Garvey|Simon Art Access; through Oct. 15.
Brooklyn-based Tara Donovan is known for her site-specific installations that fill vast museum spaces with accumulations of everyday objects.
Some of her cube-shaped sculptures, for example, are accumulations of thousands of straight pins. Donovan's complete set of seven relief prints in this show also employ pins—but as part of a printing process.
She starts out a particular relief print by sticking thousands of pins through foam core in a particular pattern that pleases her. She then inks the pin heads. The pattern is then recorded on paper, utilizing a hydraulic press. The resulting swarms of black dots on paper might suggest to you organic processes at the molecular level.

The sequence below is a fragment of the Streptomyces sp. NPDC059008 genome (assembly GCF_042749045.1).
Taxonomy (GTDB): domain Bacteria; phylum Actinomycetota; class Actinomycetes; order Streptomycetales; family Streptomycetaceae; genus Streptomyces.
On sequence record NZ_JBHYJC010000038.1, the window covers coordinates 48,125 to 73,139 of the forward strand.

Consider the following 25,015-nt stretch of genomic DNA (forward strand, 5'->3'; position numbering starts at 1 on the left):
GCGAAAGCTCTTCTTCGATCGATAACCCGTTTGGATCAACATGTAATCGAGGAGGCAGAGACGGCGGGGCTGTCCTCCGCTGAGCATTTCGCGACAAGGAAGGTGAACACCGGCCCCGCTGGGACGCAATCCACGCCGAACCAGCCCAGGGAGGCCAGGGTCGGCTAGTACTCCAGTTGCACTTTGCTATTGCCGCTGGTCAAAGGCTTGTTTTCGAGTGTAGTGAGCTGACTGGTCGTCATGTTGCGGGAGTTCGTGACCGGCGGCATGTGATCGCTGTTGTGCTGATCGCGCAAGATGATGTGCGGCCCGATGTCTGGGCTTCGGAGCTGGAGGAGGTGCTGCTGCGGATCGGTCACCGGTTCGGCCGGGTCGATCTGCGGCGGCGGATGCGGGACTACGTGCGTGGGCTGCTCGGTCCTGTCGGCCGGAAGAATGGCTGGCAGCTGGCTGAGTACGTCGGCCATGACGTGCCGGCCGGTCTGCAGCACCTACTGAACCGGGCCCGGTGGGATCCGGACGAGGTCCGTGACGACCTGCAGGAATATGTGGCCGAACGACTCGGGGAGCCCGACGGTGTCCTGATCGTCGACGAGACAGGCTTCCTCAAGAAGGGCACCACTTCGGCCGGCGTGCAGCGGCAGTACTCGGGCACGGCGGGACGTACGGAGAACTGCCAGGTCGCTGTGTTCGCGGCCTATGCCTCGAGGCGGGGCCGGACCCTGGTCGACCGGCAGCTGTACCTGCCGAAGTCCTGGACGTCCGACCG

You might also think, when looking at certain prints, of cloudscapes. Other prints, printed with repeating circular patterns, might make you think of rock-clinging crustaceans along a stretch of beach shore.
These are the same kind of associations that might also come to mind in approaching her 3D work in a museum setting. (You might also sense a certain irony in seeing organic processes being mimicked by accumulations of manufactured materials.)
But, regardless of whether you're approaching Donovan's work in this particular gallery show or in a museum space, all you really need to appreciate it is a sense of wonder.